Navigate to News section

Why Hillary Clinton’s Anti-BDS Letter Matters

The presidential hopeful showed her support for Israel without repudiating any of Barack Obama’s policies

Yair Rosenberg
July 08, 2015
Scott Olson/Getty Images
Former Secretary of State Hillary Clinton in Des Moines, Iowa, June 14, 2015. Scott Olson/Getty Images
Scott Olson/Getty Images
Former Secretary of State Hillary Clinton in Des Moines, Iowa, June 14, 2015. Scott Olson/Getty Images

On July 2, Hillary Clinton fired an opening salvo against the Boycott, Divestment and Sanctions movement against Israel. It took the form of a letter sent both to Israeli-born mogul Haim Saban, a longtime supporter, and to Malcolm Hoenlein, the executive vice president of the Conference of Presidents of Major Jewish Organizations.

In the missive, which was subsequently leaked to the media, Clinton inveighed against the BDS movement, and pledged her support to efforts combating it. “BDS seeks to punish Israel and dictate how the Israelis and Palestinians should resolve the core issues of their conflict,” she wrote. “This is not the path to peace.” Instead, Clinton reaffirmed her commitment to a two-state solution, which “can only be achieved through direct negotiations between Israelis and Palestinians.”

“From Congress and state legislatures to boardrooms and classrooms,” the likely Democratic presidential nominee said, “we need to engage all people of good faith, regardless of their political persuasion or their views on policy specifics, in explaining why the BDS campaign is counterproductive to the pursuit of peace and harmful to Israelis and Palestinians alike.”

These statements are not surprising; they reflect Clinton’s long-held pro-Israel views. They also represent the international consensus on the Israeli-Palestinian conflict, which spurns boycotts in favor of bilateral negotiations. But the letter is newsworthy for another reason—not so much because Clinton’s reiterated of her support for the Jewish state, but rather for the way she chose to do it: by bashing the BDS movement.

In one sense, this is a natural choice. With its many openly anti-Semitic adherents—some have advocated for Jews to be expelled from South African universities, others blamed the Mossad for the Charlie Hebdo attacks—the Israel boycott movement makes for an easy target. But just as importantly, repudiating BDS offers Clinton a way to demonstrate her pro-Israel bona fides without repudiating any of the policies of her former boss, Barack Obama.

Obama has sparred with Israel’s government from almost the moment he took office, taking strong stands against the country’s settlement policy and breaking with it on Iran diplomacy. Yet tellingly, in her letter designed to showcase her support for Israel, Hillary mentions none of this. Instead, she goes after BDS with enthusiasm, while quietly passing over the opportunity to part with her president. In this way, by serving as a universally reviled anti-Israel punching bag, the BDS movement has given liberal supporters of Israel a way to assert their pro-Israel credentials without having to compromise on their criticisms.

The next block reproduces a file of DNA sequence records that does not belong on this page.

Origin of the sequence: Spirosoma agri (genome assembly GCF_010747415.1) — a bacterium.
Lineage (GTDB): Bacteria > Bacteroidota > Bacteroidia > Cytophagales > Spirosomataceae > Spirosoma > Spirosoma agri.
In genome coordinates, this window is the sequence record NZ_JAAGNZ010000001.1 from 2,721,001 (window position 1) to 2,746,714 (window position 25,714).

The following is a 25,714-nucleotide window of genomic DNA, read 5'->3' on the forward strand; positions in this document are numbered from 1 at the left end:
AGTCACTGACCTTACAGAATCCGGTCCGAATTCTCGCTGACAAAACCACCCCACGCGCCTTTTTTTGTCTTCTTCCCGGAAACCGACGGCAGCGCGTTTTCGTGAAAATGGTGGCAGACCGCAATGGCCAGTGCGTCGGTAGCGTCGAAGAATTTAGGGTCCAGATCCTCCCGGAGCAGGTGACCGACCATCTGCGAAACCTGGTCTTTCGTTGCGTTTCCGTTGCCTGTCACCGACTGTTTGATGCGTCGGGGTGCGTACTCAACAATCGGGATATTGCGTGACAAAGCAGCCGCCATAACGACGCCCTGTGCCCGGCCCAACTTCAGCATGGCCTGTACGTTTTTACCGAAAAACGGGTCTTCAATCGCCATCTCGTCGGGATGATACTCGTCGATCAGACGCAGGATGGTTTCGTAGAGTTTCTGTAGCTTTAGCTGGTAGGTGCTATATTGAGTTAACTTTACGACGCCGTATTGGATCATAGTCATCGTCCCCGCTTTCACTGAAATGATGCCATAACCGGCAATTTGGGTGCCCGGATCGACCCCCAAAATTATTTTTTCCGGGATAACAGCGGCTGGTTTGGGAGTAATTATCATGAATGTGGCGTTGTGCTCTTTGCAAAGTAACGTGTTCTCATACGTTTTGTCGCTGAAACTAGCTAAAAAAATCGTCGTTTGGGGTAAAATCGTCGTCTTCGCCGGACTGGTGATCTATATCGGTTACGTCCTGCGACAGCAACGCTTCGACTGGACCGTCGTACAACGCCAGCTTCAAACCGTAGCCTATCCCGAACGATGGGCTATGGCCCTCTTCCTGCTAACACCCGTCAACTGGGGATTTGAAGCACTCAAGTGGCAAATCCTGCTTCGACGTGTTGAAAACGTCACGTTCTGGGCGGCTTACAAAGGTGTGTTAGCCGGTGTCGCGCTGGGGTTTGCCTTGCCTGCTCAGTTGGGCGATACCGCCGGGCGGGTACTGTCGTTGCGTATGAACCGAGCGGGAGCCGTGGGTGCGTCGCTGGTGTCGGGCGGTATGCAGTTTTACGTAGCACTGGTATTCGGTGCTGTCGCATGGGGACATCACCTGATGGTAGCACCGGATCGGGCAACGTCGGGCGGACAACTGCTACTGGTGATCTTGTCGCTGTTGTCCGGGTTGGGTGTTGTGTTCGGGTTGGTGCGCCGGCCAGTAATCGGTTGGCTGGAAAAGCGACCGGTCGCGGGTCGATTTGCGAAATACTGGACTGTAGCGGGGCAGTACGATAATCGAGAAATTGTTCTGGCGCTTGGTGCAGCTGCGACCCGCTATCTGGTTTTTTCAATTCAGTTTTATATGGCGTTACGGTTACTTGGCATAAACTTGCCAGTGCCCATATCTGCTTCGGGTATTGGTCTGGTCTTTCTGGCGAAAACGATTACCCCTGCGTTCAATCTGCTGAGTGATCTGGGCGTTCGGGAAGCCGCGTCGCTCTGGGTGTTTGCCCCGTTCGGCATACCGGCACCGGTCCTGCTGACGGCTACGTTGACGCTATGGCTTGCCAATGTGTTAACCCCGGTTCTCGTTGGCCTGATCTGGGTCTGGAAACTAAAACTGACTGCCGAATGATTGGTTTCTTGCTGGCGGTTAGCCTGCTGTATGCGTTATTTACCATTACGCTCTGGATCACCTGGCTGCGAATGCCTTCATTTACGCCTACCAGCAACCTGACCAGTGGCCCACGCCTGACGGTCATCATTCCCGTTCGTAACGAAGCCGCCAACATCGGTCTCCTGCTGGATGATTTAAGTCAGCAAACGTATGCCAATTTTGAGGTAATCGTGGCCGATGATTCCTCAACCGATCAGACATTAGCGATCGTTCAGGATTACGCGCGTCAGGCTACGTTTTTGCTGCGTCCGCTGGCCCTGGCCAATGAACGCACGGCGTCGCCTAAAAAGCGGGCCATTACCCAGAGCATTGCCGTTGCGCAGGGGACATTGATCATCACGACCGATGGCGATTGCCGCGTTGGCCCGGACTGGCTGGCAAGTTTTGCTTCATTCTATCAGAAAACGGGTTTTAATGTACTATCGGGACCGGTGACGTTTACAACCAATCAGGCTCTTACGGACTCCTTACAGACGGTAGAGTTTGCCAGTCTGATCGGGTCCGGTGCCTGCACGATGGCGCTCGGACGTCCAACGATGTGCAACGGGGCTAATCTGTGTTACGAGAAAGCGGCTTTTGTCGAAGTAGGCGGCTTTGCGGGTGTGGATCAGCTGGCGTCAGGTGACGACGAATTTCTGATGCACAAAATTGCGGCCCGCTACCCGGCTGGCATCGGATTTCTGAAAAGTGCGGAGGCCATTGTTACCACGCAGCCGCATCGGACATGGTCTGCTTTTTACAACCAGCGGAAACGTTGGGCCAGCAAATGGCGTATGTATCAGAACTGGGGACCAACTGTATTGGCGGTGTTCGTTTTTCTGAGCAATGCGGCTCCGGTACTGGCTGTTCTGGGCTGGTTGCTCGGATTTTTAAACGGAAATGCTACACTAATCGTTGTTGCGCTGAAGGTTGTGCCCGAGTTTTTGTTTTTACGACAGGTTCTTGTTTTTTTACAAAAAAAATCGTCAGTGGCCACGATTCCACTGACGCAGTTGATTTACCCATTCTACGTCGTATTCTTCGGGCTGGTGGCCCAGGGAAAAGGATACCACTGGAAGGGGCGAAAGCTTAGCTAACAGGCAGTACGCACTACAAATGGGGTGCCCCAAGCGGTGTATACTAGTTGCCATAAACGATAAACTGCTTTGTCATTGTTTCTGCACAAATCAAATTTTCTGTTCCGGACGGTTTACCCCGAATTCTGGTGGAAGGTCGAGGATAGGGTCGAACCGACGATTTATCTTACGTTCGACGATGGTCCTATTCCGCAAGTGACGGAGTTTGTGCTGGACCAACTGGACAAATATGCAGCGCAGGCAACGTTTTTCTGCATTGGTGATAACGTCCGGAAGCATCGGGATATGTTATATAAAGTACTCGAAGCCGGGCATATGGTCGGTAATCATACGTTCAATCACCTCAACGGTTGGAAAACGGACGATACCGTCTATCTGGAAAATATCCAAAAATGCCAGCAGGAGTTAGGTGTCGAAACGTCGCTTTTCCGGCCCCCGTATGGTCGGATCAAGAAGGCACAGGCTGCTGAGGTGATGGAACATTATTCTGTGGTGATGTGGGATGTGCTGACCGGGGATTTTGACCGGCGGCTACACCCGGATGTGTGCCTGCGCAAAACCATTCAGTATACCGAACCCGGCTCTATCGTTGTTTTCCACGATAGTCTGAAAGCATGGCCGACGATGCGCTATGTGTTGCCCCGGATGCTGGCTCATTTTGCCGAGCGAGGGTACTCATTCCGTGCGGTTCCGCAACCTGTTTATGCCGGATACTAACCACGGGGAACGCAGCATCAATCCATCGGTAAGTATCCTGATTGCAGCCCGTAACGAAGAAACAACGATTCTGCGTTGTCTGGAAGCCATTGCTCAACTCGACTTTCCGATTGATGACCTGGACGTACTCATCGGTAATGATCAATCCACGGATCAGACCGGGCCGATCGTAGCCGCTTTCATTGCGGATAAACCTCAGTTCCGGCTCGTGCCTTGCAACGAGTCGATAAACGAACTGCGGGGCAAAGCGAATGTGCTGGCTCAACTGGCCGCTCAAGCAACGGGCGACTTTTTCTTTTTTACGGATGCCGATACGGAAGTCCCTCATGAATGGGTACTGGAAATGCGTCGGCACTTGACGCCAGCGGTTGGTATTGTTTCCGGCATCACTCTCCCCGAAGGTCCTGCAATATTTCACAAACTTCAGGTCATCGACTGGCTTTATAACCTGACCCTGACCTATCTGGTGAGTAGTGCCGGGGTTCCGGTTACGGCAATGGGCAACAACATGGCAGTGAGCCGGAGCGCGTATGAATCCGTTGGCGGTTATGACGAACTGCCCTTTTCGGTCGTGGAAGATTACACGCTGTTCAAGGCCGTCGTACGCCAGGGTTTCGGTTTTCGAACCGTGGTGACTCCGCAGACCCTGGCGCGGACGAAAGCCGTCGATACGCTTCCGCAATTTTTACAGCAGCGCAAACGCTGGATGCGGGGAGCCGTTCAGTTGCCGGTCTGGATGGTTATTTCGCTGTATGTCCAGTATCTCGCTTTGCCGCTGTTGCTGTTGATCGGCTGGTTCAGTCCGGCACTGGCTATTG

Traditionally, left-wing supporters of Israel have not had it this easy. In the past, President Obama and his Jewish allies like J Street have found themselves on the defensive over their critiques of Israeli policy in the occupied territories. Branded as “anti-Israel” by more hawkish critics, these left-wing Zionists often responded by brandishing their pro-Israel bona fides, awkwardly alternating between full-throated pro-Israel pronouncements and pointed pokes at the country’s policies.

But the BDS movement has changed this dynamic. By providing an anti-Israel counterweight to the settlement movement, BDS has enabled liberal Zionists to present themselves as the moderate middle opposed to extremists on both sides. In this manner, BDS has gifted liberal Zionism with a logically consistent rationale for its blend of pro-Israel advocacy and criticism. Its adherents can now say they are for a two-state solution, and against radicals—both Israeli and Palestinian—who seek to impose their own zero-sum vision of a one-state solution. As such, so long as they are battling BDS, left-wing supporters of Israel but opponents of its settlements can no longer be so easily cast as fairweather friends of the Jewish state.

Ironically, the leaders of the BDS movement have openly advocated against the two-state solution, and sought to weaken the bonds between liberalism and Zionism. Yet, as Clinton’s letter shows, the boycotters may instead be strengthening the prospects of both.

Read Clinton’s letter below:

Yair Rosenberg is a senior writer at Tablet. Subscribe to his newsletter, listen to his music, and follow him on Twitter and Facebook.